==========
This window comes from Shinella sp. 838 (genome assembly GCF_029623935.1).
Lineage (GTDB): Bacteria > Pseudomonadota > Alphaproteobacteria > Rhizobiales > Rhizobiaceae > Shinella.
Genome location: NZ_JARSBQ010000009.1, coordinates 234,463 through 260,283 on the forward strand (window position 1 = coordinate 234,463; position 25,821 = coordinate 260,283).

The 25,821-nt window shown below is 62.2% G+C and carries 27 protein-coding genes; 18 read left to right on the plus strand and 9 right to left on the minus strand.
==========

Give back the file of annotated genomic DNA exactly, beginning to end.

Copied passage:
This window comes from Shinella sp. 838 (genome assembly GCF_029623935.1).
Lineage (GTDB): Bacteria > Pseudomonadota > Alphaproteobacteria > Rhizobiales > Rhizobiaceae > Shinella.
Genome location: NZ_JARSBQ010000009.1, coordinates 234,463 through 260,283 on the forward strand (window position 1 = coordinate 234,463; position 25,821 = coordinate 260,283).

The 25,821-nt window shown below is 62.2% G+C and carries 27 protein-coding genes; 18 read left to right on the plus strand and 9 right to left on the minus strand.